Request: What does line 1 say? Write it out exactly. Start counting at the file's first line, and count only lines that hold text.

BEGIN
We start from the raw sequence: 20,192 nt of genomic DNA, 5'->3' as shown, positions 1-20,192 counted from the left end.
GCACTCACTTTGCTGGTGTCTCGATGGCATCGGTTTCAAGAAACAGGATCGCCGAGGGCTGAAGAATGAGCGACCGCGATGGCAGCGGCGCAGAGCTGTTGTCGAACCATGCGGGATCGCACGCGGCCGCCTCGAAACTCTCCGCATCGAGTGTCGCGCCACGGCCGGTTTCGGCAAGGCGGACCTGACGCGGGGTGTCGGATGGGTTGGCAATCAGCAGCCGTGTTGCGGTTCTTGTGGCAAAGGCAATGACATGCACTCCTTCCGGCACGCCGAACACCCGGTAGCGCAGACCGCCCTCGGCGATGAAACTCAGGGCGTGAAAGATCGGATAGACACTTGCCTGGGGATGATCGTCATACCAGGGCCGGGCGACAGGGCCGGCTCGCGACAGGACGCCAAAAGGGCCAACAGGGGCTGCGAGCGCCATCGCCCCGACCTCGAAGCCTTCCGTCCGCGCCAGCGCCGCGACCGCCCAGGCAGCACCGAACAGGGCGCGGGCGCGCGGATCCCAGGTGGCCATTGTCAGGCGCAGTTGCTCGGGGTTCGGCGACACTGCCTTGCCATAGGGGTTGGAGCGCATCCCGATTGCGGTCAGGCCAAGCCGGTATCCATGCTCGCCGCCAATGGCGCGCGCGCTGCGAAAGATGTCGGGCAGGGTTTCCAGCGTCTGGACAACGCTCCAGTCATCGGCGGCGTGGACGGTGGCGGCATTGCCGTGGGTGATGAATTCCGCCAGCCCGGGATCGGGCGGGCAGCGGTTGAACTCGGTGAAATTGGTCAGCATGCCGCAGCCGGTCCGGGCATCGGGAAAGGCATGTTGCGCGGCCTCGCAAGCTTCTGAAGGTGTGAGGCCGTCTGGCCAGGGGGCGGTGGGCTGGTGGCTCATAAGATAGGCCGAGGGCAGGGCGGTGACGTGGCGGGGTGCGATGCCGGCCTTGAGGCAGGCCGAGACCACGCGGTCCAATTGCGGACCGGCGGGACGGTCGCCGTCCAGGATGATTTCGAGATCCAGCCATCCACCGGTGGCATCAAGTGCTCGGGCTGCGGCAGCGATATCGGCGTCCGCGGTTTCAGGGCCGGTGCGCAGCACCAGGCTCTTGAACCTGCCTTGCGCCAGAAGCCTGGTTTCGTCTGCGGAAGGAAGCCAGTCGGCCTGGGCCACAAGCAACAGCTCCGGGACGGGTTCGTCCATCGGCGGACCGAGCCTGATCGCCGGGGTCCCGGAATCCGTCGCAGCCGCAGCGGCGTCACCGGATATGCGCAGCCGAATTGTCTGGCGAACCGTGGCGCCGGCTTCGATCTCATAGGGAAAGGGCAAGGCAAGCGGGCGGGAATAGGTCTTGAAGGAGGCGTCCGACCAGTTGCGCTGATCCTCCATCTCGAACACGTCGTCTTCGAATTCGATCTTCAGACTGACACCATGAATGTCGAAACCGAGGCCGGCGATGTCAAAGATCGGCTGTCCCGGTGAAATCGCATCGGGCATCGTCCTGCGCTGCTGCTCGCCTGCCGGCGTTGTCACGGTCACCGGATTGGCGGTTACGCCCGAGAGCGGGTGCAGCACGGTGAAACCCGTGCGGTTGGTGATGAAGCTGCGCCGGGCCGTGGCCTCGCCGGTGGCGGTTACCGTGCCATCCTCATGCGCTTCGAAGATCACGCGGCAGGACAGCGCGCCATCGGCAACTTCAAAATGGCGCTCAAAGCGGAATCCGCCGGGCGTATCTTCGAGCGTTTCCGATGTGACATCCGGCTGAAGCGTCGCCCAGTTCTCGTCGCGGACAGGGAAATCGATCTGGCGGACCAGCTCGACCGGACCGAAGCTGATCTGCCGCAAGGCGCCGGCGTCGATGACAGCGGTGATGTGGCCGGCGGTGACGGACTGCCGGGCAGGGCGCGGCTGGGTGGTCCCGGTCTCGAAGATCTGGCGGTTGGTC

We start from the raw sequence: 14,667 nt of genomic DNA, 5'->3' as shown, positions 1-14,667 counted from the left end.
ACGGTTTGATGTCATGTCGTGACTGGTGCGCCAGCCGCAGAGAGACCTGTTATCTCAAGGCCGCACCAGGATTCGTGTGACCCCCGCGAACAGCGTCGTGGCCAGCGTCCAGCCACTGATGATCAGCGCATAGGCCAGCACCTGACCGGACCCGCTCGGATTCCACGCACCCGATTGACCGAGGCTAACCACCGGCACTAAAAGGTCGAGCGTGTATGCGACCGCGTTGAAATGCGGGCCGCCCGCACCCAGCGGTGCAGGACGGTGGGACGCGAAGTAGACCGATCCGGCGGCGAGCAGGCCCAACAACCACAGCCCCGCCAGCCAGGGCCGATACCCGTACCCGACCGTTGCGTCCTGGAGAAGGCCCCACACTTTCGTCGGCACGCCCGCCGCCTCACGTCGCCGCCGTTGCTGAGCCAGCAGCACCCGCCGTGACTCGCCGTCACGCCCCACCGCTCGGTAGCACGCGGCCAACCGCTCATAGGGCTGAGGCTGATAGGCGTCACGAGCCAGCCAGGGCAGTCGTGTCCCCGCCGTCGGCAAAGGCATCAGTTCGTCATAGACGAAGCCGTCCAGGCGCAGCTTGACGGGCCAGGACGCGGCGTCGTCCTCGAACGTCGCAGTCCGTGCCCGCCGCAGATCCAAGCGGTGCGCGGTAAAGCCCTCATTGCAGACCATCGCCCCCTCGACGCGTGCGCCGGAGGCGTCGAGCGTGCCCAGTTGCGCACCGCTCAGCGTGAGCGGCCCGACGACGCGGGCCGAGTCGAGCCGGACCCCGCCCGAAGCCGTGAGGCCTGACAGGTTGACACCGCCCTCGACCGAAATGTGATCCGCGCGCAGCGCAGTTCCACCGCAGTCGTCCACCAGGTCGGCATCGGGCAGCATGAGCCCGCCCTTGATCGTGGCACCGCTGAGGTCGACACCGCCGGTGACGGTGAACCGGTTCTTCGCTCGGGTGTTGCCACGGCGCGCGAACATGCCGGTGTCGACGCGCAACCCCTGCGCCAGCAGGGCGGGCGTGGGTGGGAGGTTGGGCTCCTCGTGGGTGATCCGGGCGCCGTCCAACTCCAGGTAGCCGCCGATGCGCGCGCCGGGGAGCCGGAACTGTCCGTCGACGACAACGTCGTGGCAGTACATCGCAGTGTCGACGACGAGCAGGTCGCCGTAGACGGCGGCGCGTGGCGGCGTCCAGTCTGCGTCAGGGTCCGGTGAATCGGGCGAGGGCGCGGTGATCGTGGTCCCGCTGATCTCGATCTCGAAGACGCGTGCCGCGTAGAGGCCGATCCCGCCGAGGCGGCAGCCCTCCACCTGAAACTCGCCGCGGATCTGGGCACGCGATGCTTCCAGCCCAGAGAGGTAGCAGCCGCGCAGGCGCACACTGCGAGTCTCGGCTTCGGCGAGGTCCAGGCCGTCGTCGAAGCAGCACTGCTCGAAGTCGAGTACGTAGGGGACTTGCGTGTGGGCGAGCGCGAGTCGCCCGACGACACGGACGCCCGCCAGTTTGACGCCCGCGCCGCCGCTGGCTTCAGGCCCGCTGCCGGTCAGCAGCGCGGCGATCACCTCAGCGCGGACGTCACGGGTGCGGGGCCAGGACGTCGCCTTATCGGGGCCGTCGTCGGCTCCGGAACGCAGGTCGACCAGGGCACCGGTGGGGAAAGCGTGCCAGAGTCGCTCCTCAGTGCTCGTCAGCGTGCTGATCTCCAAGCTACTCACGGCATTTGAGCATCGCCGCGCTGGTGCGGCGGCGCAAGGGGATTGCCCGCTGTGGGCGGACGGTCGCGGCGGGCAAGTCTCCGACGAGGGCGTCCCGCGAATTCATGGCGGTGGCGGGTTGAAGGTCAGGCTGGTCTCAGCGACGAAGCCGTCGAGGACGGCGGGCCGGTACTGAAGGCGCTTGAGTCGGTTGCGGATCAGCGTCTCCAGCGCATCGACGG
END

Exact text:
We start from the raw sequence: 20,192 nt of genomic DNA, 5'->3' as shown, positions 1-20,192 counted from the left end.